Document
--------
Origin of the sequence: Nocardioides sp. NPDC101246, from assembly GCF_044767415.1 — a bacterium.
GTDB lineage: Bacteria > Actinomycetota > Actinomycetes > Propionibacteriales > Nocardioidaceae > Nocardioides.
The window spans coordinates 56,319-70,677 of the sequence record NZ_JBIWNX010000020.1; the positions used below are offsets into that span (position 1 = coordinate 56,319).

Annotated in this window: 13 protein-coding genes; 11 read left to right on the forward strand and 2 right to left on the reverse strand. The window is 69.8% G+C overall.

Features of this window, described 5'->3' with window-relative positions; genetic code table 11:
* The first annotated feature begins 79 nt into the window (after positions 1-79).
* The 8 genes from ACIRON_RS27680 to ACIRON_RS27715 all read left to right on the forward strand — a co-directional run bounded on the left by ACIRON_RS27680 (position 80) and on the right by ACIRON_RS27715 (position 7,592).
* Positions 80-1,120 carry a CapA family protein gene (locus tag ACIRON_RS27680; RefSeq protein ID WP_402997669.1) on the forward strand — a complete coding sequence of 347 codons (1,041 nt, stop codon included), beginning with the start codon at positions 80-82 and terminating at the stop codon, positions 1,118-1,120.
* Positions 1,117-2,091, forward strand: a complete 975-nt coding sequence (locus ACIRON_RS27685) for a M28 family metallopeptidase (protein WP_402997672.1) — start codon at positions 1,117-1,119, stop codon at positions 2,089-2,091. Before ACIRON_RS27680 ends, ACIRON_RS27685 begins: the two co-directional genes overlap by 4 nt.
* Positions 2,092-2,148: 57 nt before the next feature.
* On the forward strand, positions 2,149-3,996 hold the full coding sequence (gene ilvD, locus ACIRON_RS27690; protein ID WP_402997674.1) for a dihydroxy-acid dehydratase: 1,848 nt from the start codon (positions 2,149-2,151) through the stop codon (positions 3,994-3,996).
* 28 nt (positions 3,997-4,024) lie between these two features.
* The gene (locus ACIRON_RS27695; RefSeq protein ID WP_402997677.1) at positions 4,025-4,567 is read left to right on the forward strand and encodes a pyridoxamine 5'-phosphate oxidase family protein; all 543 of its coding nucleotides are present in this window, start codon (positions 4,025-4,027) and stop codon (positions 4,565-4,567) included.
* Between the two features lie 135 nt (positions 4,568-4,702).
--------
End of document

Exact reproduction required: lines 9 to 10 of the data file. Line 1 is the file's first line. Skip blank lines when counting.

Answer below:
* Positions 1,117-2,091, forward strand: a complete 975-nt coding sequence (locus ACIRON_RS27685) for a M28 family metallopeptidase (protein WP_402997672.1) — start codon at positions 1,117-1,119, stop codon at positions 2,089-2,091. Before ACIRON_RS27680 ends, ACIRON_RS27685 begins: the two co-directional genes overlap by 4 nt.
* Positions 2,092-2,148: 57 nt before the next feature.